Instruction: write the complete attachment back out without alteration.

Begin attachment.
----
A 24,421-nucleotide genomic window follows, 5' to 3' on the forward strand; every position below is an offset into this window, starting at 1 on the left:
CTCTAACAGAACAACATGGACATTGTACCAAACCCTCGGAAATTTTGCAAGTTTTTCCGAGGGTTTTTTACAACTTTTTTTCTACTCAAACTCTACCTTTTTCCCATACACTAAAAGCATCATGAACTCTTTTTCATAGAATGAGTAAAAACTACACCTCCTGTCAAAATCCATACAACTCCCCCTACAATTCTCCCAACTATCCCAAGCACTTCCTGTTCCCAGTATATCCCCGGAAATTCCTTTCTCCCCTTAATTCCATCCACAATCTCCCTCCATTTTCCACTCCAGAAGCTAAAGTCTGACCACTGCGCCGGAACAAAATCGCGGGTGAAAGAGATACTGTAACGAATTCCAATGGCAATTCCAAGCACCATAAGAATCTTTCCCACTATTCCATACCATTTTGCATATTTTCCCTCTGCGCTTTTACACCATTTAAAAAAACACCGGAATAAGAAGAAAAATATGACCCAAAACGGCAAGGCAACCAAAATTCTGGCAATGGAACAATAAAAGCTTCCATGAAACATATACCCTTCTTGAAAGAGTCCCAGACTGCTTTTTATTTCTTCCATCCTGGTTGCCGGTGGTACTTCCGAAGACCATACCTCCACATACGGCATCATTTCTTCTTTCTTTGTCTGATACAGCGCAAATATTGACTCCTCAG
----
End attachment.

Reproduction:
A 24,421-nucleotide genomic window follows, 5' to 3' on the forward strand; every position below is an offset into this window, starting at 1 on the left:
CTCTAACAGAACAACATGGACATTGTACCAAACCCTCGGAAATTTTGCAAGTTTTTCCGAGGGTTTTTTACAACTTTTTTTCTACTCAAACTCTACCTTTTTCCCATACACTAAAAGCATCATGAACTCTTTTTCATAGAATGAGTAAAAACTACACCTCCTGTCAAAATCCATACAACTCCCCCTACAATTCTCCCAACTATCCCAAGCACTTCCTGTTCCCAGTATATCCCCGGAAATTCCTTTCTCCCCTTAATTCCATCCACAATCTCCCTCCATTTTCCACTCCAGAAGCTAAAGTCTGACCACTGCGCCGGAACAAAATCGCGGGTGAAAGAGATACTGTAACGAATTCCAATGGCAATTCCAAGCACCATAAGAATCTTTCCCACTATTCCATACCATTTTGCATATTTTCCCTCTGCGCTTTTACACCATTTAAAAAAACACCGGAATAAGAAGAAAAATATGACCCAAAACGGCAAGGCAACCAAAATTCTGGCAATGGAACAATAAAAGCTTCCATGAAACATATACCCTTCTTGAAAGAGTCCCAGACTGCTTTTTATTTCTTCCATCCTGGTTGCCGGTGGTACTTCCGAAGACCATACCTCCACATACGGCATCATTTCTTCTTTCTTTGTCTGATACAGCGCAAATATTGACTCCTCAG